With the cost of higher education on a seemingly endless rise over the past couple decades, universities know that a good deal can be just as much of a selling point as a good pre-med program or a beautiful campus is. It's why Stanford recently announced it will offer free tuition to families earning less than $125K per year.
Now a few universities around the globe are offering free housing through a creative "intergenerational" housing alternative that places students in senior living facilities.
One such program in the Netherlands is gaining notoriety for allowing college kids to live for free at the Humanitas retirement home. PBS NewsHour reports students in the program get "small, rent-free apartments" in the facility in exchange for spending at least 30 hours per month acting as "good neighbors" to the elderly residents, which entails anything from watching TV with them to spending time with them when they are ill.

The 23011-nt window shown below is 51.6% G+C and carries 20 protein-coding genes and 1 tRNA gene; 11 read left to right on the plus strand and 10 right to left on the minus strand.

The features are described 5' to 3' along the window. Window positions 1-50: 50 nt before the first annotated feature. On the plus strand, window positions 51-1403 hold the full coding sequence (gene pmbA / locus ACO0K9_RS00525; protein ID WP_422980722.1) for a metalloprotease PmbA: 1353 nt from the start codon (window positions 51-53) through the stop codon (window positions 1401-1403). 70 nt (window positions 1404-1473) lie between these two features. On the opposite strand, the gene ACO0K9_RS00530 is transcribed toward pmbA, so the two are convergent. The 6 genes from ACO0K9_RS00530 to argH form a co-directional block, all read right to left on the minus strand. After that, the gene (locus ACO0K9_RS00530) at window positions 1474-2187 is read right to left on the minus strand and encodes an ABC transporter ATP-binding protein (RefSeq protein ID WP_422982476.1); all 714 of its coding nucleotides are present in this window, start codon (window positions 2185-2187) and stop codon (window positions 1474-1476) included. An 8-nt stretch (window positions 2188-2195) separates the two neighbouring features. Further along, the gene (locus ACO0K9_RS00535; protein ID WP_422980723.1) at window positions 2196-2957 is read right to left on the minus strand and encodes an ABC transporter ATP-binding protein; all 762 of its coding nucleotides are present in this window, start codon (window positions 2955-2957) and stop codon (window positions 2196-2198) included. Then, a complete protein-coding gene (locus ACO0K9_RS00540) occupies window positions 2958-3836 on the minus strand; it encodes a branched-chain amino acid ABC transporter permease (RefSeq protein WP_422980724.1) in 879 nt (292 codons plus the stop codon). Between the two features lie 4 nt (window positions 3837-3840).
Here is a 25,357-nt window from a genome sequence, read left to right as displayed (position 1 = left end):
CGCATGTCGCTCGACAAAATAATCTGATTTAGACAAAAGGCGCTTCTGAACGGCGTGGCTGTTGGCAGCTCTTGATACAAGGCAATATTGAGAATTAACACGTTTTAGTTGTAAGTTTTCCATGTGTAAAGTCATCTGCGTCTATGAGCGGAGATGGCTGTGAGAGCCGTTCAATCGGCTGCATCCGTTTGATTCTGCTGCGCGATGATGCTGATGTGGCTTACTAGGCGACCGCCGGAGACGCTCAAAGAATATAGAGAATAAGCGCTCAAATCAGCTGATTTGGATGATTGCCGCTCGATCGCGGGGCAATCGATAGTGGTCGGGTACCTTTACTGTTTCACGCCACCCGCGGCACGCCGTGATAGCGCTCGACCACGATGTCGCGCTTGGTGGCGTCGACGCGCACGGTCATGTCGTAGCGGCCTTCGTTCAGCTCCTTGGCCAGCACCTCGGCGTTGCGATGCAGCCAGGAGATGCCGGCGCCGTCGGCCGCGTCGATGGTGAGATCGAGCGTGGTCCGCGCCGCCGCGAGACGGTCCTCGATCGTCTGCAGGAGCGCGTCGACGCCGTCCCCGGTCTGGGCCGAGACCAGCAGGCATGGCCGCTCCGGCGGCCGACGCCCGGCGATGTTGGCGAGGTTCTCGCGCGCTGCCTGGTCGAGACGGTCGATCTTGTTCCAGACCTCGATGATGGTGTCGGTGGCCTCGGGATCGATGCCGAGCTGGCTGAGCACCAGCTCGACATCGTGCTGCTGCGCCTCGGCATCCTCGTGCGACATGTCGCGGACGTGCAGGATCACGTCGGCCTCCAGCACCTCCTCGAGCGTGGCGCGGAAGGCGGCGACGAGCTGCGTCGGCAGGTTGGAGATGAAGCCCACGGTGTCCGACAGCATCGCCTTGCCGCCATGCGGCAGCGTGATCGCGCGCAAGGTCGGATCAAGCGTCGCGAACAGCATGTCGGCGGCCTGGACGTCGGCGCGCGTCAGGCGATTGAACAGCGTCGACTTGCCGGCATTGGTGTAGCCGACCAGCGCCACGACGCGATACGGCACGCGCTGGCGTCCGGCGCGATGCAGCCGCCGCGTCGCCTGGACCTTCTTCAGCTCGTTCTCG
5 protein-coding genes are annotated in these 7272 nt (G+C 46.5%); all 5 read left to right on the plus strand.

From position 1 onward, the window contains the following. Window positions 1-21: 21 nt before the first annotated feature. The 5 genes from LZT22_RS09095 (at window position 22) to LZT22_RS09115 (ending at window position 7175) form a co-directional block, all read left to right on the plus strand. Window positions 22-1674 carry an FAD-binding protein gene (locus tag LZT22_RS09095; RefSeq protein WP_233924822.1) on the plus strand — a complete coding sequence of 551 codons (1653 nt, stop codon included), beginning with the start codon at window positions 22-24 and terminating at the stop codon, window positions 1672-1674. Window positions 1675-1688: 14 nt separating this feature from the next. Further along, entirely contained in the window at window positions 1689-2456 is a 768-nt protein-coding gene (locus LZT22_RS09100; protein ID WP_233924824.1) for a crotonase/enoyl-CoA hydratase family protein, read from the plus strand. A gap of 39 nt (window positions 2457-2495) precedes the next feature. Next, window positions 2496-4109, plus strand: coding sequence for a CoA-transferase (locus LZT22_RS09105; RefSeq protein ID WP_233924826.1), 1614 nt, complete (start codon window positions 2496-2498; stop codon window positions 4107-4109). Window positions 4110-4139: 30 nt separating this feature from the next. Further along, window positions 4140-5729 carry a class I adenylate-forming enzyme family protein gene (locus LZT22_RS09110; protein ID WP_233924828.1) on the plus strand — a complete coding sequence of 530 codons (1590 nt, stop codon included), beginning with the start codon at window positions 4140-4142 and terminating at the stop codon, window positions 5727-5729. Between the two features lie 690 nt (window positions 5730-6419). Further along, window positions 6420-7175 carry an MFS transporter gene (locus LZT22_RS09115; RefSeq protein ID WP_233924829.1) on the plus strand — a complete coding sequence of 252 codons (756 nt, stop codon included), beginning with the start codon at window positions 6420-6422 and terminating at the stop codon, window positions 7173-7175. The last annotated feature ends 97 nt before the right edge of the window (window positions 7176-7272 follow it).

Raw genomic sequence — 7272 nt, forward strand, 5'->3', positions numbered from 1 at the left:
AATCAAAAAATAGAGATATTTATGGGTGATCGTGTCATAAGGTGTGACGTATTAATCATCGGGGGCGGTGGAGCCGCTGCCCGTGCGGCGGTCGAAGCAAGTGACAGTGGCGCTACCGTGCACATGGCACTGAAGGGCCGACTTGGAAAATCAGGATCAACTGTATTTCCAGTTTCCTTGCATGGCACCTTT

"The students bring the outside world in, there is lots of warmth in the contact," Humanitas head Gea Sijpkes told PBS.
Six students from nearby universities have enrolled in the program and live among roughly 160 seniors. But PBS points out that similar programs are underway in Lyons, France and in several cities across Spain. There's one in Cleveland, Ohio as well.
Many schools offer free housing for upperclassmen and grad students in exchange for living with freshmen as RAs or counselors, so this idea isn't so bizarre. Both approaches reduce housing costs for students while providing a free but valuable service to the community. And in this case, think of the hidden benefits -- you'd get so much more studying done and sleep so much better thanks to the quiet neighbors.